Initially, I hesitated to write another book about me, me, me. The well established convent voices in my head, shook their accusing fingers at me and scolded,

Concentrate on others, dear Sister, and upon God.  Don’t let yourself succumb to your feelings and your own selfish, sinful desires

In spite of the fact that I no longer believe such nonsense, the voices have continued to wheedle at me over the years. At times, when I think I’ve nearly conquered their debilitating words, they return. Or I have my recurring convent nightmare. However, within or without my convent mind, I’ve begun to write again. About what it has been like, to try and leave the convent behind.

Stay tuned.

A Good Story

grass valley church

While tooting my own horn, I decided to share a review by my much-respected and dearly beloved writer friend. She posted the following on Amazon about my book, Once Upon a Time: The Memoirs of a Lesbian Nun. . . 

“The soul of this book is what most of us look for in a story—direct talk, honesty, good descriptions, explanations, and an appealing connection to the reader. Every ex-nun story describes overlapping events, but this author’s deeper level of sharing everything adds to the reader’s understanding and experiential reactions–sometimes surprisingly, sometimes with just enough extra depth to make one say, “Oh, that’s why she was concerned–that angle of background wouldn’t have occurred to me.
If you’re looking for a titillating book about young women, you may be confusing it with last night’s television programs. This story begins with why the author went to the convent. 20th century vocations were complicated. Priest, nuns, and others in authority sometimes urged parents to give up their child (it used to be “one from each family for the Church”). Teenage girls who looked for ways to save the world and get to “be somebody” at the same time, had no clue what lay ahead of them in the ubiquitous silence, hours of prayer and physical work, constant permissions and planned humiliations, and lack of autonomous power. They were shocked at how few days a year they would be allowed to speak to their nun teachers/friends. Add the discovery of one’s Lesbianism, and the Candidate was out in the middle of the sea without a guidelines boat. At least until Vatican II.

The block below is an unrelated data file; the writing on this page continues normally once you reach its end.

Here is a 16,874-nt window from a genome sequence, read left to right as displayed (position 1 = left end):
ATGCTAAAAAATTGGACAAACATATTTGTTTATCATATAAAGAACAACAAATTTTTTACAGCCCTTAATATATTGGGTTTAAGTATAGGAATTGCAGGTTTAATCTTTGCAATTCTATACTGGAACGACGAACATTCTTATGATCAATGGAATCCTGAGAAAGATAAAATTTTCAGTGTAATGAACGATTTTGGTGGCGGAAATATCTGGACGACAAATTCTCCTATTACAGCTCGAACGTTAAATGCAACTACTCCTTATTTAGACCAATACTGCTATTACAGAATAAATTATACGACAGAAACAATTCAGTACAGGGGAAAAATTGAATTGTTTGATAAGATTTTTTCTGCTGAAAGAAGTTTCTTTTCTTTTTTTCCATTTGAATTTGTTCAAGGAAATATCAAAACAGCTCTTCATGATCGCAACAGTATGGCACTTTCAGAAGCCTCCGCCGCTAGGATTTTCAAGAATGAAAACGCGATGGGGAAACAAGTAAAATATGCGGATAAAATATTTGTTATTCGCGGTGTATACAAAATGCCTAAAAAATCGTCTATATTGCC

You may be surprised at turns in this true account, or not. Regardless, you will be touched by the author’s narrative. Once Upon A Convent is a great story and well worth reading.”

Invisible

sept writing

It’s no wonder I struggle with issues of self-esteem. Until only recently, it had not entered my mind to consider myself a victim. In fact, I pride myself in being strong and resilient at my age. However, I recently stumbled upon some information on the topic of cults and mind control, and saw how applicable it was to my early convent years. During my first five, pre-Vatican II years in the convent, my companions and I were deliberately subjected to a gradual erasure of our individuality. Much like the military, we were broken down and then systematically reformed into more acceptable products.